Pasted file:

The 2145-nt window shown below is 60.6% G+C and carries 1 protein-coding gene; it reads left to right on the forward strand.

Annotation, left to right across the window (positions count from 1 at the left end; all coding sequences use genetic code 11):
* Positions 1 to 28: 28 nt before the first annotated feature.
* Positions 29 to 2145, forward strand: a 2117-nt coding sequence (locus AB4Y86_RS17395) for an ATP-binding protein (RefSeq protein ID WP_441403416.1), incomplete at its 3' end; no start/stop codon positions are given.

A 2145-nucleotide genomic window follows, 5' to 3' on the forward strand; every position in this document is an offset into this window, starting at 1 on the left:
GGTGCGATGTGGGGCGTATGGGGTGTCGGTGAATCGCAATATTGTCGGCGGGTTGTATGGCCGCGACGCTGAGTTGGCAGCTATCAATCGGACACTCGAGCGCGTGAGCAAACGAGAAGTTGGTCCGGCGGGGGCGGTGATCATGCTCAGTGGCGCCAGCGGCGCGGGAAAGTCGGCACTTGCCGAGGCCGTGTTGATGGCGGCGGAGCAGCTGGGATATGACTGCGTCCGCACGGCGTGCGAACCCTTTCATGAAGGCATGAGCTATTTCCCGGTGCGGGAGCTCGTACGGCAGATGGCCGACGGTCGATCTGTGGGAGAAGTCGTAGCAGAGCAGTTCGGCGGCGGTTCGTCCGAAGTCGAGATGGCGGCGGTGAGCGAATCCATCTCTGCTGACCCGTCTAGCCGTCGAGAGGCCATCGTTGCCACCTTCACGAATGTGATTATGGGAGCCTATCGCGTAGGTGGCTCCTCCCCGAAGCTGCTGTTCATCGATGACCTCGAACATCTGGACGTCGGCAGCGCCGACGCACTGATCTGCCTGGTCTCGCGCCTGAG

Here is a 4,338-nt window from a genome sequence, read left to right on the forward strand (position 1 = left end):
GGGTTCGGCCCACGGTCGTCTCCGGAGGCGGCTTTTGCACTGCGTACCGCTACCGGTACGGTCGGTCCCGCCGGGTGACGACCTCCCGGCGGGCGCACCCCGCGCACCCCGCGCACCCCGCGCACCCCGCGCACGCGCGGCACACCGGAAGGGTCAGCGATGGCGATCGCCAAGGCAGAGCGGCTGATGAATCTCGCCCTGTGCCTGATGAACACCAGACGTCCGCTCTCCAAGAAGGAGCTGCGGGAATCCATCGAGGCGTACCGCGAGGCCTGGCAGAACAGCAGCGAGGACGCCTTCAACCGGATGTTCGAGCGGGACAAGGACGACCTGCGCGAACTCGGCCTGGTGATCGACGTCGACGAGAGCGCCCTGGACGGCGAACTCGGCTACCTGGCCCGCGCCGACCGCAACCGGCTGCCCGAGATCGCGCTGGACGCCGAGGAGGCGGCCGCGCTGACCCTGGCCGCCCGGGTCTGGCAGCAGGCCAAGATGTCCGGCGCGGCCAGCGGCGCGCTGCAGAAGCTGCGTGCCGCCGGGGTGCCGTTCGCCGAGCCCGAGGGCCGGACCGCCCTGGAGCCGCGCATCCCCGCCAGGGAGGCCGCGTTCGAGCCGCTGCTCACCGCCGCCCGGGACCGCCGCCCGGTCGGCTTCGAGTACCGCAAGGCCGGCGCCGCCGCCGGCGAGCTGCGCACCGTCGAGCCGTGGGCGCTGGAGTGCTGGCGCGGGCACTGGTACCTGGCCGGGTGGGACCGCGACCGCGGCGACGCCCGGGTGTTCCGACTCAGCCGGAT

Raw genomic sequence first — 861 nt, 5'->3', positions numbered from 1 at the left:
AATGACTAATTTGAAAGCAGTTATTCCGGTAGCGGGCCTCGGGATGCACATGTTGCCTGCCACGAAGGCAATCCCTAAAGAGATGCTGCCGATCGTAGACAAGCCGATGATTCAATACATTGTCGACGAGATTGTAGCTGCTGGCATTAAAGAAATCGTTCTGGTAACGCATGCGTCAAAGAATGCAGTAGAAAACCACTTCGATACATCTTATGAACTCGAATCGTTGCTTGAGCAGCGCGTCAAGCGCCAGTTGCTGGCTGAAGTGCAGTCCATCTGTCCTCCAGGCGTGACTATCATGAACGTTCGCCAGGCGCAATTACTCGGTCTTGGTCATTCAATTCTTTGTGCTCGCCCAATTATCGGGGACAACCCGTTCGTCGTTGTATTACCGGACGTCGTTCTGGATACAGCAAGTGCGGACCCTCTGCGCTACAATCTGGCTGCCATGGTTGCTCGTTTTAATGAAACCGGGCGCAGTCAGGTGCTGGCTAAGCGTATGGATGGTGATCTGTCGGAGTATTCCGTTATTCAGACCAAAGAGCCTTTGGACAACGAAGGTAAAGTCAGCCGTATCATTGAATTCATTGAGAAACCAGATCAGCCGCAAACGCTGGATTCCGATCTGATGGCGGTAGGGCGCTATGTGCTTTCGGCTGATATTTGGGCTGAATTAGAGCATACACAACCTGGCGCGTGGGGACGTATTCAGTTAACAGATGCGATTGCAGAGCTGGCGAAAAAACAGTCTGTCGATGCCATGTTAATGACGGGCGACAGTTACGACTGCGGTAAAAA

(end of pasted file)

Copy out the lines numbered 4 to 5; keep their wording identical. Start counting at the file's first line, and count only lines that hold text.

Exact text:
* Positions 29 to 2145, forward strand: a 2117-nt coding sequence (locus AB4Y86_RS17395) for an ATP-binding protein (RefSeq protein ID WP_441403416.1), incomplete at its 3' end; no start/stop codon positions are given.

A 2145-nucleotide genomic window follows, 5' to 3' on the forward strand; every position in this document is an offset into this window, starting at 1 on the left: